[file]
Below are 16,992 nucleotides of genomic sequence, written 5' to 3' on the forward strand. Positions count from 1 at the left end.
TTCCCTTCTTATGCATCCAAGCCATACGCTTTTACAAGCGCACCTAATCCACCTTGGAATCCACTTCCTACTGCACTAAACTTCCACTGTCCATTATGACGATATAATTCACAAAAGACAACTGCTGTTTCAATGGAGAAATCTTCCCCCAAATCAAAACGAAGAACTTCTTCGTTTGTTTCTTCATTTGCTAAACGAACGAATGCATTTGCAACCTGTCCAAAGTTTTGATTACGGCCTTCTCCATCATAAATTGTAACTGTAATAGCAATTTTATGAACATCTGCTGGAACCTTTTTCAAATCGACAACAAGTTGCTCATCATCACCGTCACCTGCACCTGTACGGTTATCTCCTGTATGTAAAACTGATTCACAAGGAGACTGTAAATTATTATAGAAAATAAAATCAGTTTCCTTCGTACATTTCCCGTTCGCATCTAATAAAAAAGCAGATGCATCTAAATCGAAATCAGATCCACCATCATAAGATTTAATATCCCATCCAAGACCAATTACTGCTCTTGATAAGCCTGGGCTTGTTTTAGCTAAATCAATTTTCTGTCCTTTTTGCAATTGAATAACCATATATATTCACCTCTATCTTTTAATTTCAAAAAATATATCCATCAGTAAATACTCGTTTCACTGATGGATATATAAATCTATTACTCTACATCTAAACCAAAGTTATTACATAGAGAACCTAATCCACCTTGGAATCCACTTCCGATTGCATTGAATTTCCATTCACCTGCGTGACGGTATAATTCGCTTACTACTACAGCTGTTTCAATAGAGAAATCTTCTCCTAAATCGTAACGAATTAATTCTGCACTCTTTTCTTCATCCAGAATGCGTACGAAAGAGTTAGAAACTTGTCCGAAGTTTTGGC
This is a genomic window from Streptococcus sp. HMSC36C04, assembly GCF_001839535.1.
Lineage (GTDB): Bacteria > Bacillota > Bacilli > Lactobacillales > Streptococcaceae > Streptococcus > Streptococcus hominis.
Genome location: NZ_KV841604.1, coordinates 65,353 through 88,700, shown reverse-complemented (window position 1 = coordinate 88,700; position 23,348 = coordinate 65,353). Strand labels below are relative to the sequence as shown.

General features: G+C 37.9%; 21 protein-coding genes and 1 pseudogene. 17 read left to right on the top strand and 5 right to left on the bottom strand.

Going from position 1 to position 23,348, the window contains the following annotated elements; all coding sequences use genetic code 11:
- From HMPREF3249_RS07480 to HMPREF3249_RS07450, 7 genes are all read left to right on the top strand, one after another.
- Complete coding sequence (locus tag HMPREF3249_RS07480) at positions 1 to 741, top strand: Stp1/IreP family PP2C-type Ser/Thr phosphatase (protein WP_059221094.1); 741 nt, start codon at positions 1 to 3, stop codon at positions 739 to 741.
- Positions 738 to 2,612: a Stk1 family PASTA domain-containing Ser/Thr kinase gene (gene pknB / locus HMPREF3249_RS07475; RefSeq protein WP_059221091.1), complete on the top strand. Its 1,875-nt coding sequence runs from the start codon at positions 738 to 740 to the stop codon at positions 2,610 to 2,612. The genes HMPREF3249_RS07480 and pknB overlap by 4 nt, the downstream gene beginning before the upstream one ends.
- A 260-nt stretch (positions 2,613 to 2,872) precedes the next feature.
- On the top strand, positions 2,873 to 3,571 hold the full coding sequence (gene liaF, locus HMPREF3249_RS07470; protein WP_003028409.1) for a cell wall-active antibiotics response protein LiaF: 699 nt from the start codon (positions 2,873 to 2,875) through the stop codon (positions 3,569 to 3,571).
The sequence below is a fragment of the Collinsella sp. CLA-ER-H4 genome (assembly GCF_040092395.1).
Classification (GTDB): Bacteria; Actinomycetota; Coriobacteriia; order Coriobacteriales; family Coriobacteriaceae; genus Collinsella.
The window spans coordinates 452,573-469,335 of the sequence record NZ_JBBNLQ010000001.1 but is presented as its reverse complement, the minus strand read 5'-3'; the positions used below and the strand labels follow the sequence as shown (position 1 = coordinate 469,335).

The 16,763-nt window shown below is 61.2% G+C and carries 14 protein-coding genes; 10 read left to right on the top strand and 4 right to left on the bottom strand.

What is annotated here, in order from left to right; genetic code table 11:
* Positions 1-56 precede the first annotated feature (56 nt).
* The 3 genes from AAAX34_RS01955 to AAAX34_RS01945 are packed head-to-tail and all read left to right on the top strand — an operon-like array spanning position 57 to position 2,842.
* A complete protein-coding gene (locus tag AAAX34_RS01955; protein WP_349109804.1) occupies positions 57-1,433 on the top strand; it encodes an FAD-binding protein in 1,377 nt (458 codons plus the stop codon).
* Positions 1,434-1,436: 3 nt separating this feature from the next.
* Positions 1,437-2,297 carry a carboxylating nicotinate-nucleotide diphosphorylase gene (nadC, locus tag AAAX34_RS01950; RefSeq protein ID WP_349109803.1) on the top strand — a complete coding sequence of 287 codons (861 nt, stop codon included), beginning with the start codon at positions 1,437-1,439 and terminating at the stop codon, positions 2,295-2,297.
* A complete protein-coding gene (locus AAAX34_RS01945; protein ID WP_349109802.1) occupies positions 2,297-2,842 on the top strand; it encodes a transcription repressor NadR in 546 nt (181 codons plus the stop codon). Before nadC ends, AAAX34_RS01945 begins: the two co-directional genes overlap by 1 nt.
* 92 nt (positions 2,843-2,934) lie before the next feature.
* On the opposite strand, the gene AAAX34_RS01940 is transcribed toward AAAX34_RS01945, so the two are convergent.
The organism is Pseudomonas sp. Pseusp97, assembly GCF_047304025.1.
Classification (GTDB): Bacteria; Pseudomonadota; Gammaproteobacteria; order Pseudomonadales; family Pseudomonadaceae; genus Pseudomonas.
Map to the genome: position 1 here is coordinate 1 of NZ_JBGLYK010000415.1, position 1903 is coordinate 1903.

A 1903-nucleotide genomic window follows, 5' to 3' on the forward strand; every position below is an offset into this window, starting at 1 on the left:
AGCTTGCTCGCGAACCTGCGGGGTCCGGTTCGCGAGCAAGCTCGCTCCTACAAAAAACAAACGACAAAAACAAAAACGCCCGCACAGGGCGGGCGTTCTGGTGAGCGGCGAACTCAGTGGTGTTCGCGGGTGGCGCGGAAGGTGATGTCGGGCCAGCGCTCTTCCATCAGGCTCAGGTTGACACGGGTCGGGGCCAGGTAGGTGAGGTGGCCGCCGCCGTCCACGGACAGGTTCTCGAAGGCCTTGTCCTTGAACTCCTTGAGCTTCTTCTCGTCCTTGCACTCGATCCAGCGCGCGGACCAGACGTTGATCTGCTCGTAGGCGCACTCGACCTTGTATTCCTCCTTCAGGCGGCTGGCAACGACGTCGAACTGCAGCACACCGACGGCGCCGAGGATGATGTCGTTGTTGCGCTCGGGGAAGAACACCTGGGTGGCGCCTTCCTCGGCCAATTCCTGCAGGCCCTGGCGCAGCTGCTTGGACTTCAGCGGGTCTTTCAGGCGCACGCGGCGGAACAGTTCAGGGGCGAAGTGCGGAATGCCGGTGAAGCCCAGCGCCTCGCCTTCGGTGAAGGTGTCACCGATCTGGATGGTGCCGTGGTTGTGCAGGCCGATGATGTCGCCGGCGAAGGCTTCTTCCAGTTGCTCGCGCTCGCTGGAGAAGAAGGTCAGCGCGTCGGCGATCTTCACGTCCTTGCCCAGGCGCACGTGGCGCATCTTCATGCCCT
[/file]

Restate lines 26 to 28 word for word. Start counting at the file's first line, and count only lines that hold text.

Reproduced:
The organism is Pseudomonas sp. Pseusp97, assembly GCF_047304025.1.
Classification (GTDB): Bacteria; Pseudomonadota; Gammaproteobacteria; order Pseudomonadales; family Pseudomonadaceae; genus Pseudomonas.
Map to the genome: position 1 here is coordinate 1 of NZ_JBGLYK010000415.1, position 1903 is coordinate 1903.